The Ten Commandments means that it’s almost Easter again. Why does this film get to be one of those weird Holiday movie staples? After all, its release was a bit of a vanity project back in the 1950s for both Paramount and Cecil B. DeMille. A victory lap of sorts meant to celebrate an aging director and the cinema’s advancement over Television. Now, it’s one of the few classic movies that gets any airtime on modern TV channels.
I don’t know what it is about animals uncharacteristically laying eggs or feats of resurrection that captures the imagination. However, people can’t deny that the story has everything. Abandoned babies, slaves, dead first born and Yul Brynner before he went to Davos. While I don’t believe the film needed to be this long, I appreciate the gusto.
However, bravado can only entertain people for so long. Do something that I recommend of all older classic movie lovers. Watch the film for a first time with a casual viewer. I promise you that their complaint is going to be the same across the board. The Ten Commandments is two movies in one.
Most viewers’ first encounters with The Ten Commandments comes from television broadcasts. I know that we have some old heads reading the site, but your original theatrical screenings are the exception to the rule. Still, any age of fan has to be curious why the film wasn’t split into two tales. It’s not like any audience is claiming to post up for a solid four hours at a time. But, I guess that’s a story for another time.
Paramount usually does right by their classic releases. In fact, they have a stunning Collector’s Edition line about to start in a few weeks. Sure, a lot of it is retreads of things that already have 2 or 3 Blu-ray releases. But, we’re getting a proper release for King Creole. The Ten Commandments Blu-ray release has a fair share of ported over special features. The booklet is brand-new and pretty cool.
What time has lessened for modern audiences about The Ten Commandments is that it was a spectacle movie. Out of the film’s Oscar nominations, it’s only win came for Special Effects. No matter how great the transfer, those process shots in The Ten Commandments are always going to look rough. But, American classics get a free pass among the academics.
Sure, it got a Best Picture and Best Director nomination…but let’s look at the film. Considered to be the most expensive film made at that point in World History, it was a curiously timed release designed to capitalize on a few things. First off, it was a nearly 4 hour movie designed for Holiday timed releases throughout the United States. Second, it was going to be DeMille’s last major release. Finally, it had literally ever star that Paramount could throw at the screen.
Director Cecil B. DeMille is more than an acquired taste. He made Biblical epics, War movies and even had battles with giant squids at times. Still, he was an elderly man throwing himself out on the front lines. The filming took several years and was set back by Cecil B. DeMille having the first of several heart attacks on location in Egypt.
When one studies DeMille, you can’t help but notice something. He’s an idea man with a one-track mind. Frequently cribbing from his past work, he was always revisiting and restaging in a time where newer was better. There weren’t a ton of silent era directors still hammering away in Hollywood. But, DeMille was an auteur with the money to force his way in at every step. Especially because he was Paramount’s most profitable director for decades.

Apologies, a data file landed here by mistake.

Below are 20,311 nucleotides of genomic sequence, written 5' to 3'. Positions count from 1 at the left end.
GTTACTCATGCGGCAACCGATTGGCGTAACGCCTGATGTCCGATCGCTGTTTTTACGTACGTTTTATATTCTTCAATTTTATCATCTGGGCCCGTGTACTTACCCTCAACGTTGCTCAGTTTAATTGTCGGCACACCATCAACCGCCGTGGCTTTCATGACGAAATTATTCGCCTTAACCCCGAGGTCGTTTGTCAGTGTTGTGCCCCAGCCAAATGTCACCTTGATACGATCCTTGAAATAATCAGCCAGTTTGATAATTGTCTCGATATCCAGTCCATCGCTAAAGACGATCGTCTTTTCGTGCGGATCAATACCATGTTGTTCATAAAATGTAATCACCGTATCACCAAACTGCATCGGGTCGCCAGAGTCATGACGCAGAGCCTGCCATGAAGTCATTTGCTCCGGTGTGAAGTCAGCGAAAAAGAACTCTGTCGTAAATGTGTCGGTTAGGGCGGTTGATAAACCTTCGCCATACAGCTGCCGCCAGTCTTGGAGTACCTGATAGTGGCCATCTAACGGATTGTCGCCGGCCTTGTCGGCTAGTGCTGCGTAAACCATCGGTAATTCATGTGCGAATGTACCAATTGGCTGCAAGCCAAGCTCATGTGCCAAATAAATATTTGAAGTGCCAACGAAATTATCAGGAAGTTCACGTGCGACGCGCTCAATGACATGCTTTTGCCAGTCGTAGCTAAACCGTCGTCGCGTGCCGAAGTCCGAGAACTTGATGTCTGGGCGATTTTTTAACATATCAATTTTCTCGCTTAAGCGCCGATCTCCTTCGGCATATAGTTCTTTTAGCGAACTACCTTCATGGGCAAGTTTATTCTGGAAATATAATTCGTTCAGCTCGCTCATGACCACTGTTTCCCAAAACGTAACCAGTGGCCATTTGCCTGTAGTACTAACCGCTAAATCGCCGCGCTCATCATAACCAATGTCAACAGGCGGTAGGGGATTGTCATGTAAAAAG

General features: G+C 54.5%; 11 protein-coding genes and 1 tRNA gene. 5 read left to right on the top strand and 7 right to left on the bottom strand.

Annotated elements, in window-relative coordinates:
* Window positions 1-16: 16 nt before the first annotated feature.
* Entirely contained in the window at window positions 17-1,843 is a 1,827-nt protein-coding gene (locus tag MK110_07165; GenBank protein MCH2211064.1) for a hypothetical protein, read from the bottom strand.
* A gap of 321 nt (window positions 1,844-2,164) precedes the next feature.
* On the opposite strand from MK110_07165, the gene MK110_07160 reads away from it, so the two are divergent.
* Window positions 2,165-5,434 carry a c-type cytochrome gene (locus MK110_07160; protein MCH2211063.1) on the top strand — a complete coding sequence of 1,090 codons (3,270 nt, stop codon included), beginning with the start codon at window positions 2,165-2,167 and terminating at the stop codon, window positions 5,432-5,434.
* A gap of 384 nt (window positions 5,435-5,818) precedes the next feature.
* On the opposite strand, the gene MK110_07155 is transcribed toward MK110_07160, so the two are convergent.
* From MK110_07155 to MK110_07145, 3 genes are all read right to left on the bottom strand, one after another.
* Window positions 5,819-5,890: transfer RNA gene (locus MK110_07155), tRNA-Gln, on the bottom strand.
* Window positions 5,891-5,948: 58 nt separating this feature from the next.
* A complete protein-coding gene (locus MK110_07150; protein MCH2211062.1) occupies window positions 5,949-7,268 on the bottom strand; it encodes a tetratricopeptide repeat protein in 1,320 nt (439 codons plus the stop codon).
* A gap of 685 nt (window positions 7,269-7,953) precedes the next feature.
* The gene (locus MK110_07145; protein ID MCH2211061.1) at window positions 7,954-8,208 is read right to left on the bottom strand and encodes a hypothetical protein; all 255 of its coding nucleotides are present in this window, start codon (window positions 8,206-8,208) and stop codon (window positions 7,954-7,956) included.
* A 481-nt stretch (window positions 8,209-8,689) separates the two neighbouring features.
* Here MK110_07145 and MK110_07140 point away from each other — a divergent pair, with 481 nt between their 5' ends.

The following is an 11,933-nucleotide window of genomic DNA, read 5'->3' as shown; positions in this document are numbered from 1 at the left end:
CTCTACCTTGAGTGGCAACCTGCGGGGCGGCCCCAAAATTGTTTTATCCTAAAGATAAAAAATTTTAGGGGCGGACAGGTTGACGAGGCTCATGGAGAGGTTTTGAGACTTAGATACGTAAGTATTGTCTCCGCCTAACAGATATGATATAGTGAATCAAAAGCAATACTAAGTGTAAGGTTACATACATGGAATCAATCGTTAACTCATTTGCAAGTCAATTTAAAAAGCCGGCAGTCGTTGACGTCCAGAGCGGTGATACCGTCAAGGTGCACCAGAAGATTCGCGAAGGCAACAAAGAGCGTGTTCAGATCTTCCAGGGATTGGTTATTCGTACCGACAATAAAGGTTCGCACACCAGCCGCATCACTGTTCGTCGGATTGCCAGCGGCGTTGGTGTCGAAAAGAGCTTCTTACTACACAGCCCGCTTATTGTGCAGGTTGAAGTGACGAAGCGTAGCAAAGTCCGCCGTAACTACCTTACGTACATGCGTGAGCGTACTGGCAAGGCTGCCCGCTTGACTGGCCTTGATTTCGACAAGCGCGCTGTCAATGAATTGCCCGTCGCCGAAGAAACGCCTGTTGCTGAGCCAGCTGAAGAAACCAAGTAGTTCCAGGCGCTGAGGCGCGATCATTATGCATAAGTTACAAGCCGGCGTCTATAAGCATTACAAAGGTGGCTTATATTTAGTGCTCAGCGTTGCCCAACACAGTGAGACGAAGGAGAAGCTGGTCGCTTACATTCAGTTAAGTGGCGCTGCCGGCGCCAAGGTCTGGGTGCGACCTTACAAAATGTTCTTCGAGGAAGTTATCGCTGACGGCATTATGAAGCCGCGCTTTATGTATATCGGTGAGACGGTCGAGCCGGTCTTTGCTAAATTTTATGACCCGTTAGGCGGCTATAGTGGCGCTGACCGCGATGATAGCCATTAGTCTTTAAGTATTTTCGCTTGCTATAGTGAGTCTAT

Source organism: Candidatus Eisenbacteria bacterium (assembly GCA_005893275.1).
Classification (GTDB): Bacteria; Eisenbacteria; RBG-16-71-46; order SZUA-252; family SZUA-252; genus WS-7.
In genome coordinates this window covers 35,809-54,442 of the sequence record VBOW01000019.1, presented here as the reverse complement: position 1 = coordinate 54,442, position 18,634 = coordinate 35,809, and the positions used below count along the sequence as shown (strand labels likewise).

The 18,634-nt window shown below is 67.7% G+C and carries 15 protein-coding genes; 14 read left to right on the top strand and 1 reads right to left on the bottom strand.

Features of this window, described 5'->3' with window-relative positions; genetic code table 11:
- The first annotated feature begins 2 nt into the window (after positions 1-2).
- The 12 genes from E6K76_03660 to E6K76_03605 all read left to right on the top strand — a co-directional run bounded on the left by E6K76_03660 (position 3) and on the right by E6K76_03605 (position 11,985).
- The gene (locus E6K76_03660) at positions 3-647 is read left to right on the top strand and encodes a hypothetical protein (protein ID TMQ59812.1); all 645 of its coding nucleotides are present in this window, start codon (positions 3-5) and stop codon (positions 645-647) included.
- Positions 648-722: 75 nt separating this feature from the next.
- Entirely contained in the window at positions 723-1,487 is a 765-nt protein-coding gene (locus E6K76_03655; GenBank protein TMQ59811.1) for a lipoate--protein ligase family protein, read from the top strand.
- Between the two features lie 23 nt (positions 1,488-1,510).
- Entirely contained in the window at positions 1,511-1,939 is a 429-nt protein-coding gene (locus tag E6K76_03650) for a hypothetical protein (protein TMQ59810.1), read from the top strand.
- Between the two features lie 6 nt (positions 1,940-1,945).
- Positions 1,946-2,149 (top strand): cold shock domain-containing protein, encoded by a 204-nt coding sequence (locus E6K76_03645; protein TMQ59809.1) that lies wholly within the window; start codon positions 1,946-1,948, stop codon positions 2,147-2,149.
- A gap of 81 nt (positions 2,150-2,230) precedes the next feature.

Pairing this release with the 1923 Silent Film version was a stroke of genius. We’re in an age where all of our efforts should be made to restore and make American silent film accessible to everyone. I get that it’s not as profitable due to copyrights expiring. But, this is our nation’s art and it saves our cultural souls to keep it alive.
That being said, silent era biblical pictures always looked like 20 or so people died to make them. The Ten Commandments (1923) followed the same format as its more famous remake. However, the sets seemed more handmade and the actors were pushed way harder into certain set pieces. It’s not The Ten Commandments that you know, but it’s worth visiting as a far shorter entry.
Whatever you religious beliefs might be, let’s make one thing clear. The adventures of the Judeo Christian God and his boy Jesus H. Christ make for some fascinating stories. The Ten Commandments features so many familiar scenes. From the still classic parting of The Red Sea to Moses talking to the Burning Bush. The first half of The Ten Commandments is still memorable, but more in the costuming sense.
As I wrap up my thoughts on the film, I’m left with one nagging notion. What is it about The Ten Commandments that remains so watchable despite not being a great movie. Some people watch it for camp value and others are religiously devoted. What about the people in-between? What do they get from this movie?
Moreso, these movies contributed a great deal to our shared cinematic visual history. A lot of that has to do with how culturally entombed it became in our shared cultural touchstone. Young people know what it means to part the seas or in the act of finding orphans set adrift to better lives. Even if they don’t spring immediate name recognition, these are visual storytelling mined down to the psychological level.
The Blu-ray comes with special features ported over from the various Blu and DVD releases. The big new additions are the Ten Commandments silent film version and the booklet. I’m not a big fan of the case, because it puts a lot of stress on the disc hubs. If for some reason, you don’t own a copy of this film currently, pick it up. Your parents will think you’re not going to Hell if you do it.